Yes, he played for the national team. His first sortie for the nationals was with a youth squad that participated in a tournament in Hong Kong. Standing a mere 5’ 5” – and I am not even sure about the added inch – he once recounted to me how intimidating an experience it was to have to look up at the six-footer Koreans that he played against in Hong Kong.
In subsequent years, Tuteng did break into the full national team and represented the country in several international tournaments. He also played for several local clubs in various tournaments organized by the football federation.
Despite his successes, Tuteng never forgot his roots. As long as he had no prior commitments, before he migrated to the United States he would always make it a point to play in the annual alumni reunion game that we held every end of December.
Yet, I was always of the opinion that neither his college team nor his various clubs ever saw the best of Tuteng; or even fully discovered how to properly use him. The football in Manila made him quicker and stronger, which was perhaps only appropriate for the type of game played in that city at the time; but it did not fully utilize his excellent short-passing game.
In the high school team for which Tuteng played, he was the fulcrum around which the entire system revolved. This was a system that built attacks from the backline and for which the ball was weaved from one player to another in an intricate short passing game played primarily on the floor. Tuteng was the one who frequently collected the ball from the defensive line and got everyone involved with short neat passes played to feet.
It was this lack of height, perhaps, that handicapped his involvement with the national team. But then, this was before the arrival of the so-called Fil-foreigners; and the entire team was similarly handicapped. That is why it intrigues me ever so much to even contemplate how Tuteng would have fared in the current national team.
Chieffy Caligdong offers a point of comparison. The Air Force winger has been sensational in grasping the opportunities at hand playing in a team that enjoys an advantage in physique over most of our Southeast Asian neighbours. Tuteng is about the same height; and in his prime used to enjoy an even broader physique.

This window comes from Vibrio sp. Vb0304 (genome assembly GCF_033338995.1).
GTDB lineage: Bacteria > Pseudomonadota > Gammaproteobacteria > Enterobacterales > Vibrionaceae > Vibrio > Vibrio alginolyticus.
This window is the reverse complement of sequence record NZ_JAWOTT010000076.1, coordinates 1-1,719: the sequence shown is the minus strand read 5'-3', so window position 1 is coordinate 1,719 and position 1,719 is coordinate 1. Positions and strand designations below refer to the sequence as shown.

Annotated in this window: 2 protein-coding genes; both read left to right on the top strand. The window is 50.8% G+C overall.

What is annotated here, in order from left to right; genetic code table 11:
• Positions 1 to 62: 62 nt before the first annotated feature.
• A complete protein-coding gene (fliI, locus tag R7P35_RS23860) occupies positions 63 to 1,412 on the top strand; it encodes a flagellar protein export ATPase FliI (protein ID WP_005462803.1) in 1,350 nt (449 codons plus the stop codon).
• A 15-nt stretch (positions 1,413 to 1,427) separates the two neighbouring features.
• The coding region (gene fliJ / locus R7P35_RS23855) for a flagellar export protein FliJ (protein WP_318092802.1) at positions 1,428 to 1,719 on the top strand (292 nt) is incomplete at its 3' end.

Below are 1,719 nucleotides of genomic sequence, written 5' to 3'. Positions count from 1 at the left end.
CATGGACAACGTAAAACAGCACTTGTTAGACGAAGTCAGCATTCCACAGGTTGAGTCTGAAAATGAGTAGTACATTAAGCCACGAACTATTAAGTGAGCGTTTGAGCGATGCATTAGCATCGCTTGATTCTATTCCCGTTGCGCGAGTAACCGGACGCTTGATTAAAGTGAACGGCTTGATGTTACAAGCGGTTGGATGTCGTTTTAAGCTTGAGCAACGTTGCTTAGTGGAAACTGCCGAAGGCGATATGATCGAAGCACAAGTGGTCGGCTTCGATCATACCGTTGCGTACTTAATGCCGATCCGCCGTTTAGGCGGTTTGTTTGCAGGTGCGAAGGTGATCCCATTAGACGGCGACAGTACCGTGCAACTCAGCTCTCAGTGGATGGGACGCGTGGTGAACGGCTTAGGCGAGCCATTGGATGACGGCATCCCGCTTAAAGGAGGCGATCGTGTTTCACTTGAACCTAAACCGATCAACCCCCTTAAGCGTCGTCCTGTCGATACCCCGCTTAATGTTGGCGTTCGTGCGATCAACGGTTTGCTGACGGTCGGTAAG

In the current national setup, Stephan Schrock and Paul Mülders when available are preferred in the attacking midfield role. In the absence of both, the midfield has an abject lack of creativity. Tuteng, with his excellent peripheral vision and awareness, would have prospered playing just behind Phil Younghusband or the newly acquired Dennis Wolf.
He would know when to come down to the defenders to pick the ball up; and instead of spraying predictable long balls forward, he would bring everyone into the game. That was how he used to orchestrate his high school team in the past; and the way he effortlessly glued the passes together was obviously the work of a genius. Often, all I could do watching the team play was to sit back and admire the work of art. The football could really be breathtaking.
After graduation from high school, Tuteng went on to play varsity football for DLSU-Manila. The coaching staff there first saw him play when I brought a team made up of 15- and 16-year old kids to play the university’s ‘B’ team. We demolished our hosts, 6-2; and Tuteng scored four of our goals. He was already being cajoled by the university’s ‘A’ team players – they watched on the sidelines – before we boarded the vehicle for the ride back home.
How time flies, indeed! If only I could have held it back for Tuteng so that I could have had the pleasure of watching him with the current set of Azkals. Alas, as with so many of my other players, football’s time in this country came a little too late. Our only consolation is that, at least, it did come. I, for one, never thought that it ever would.
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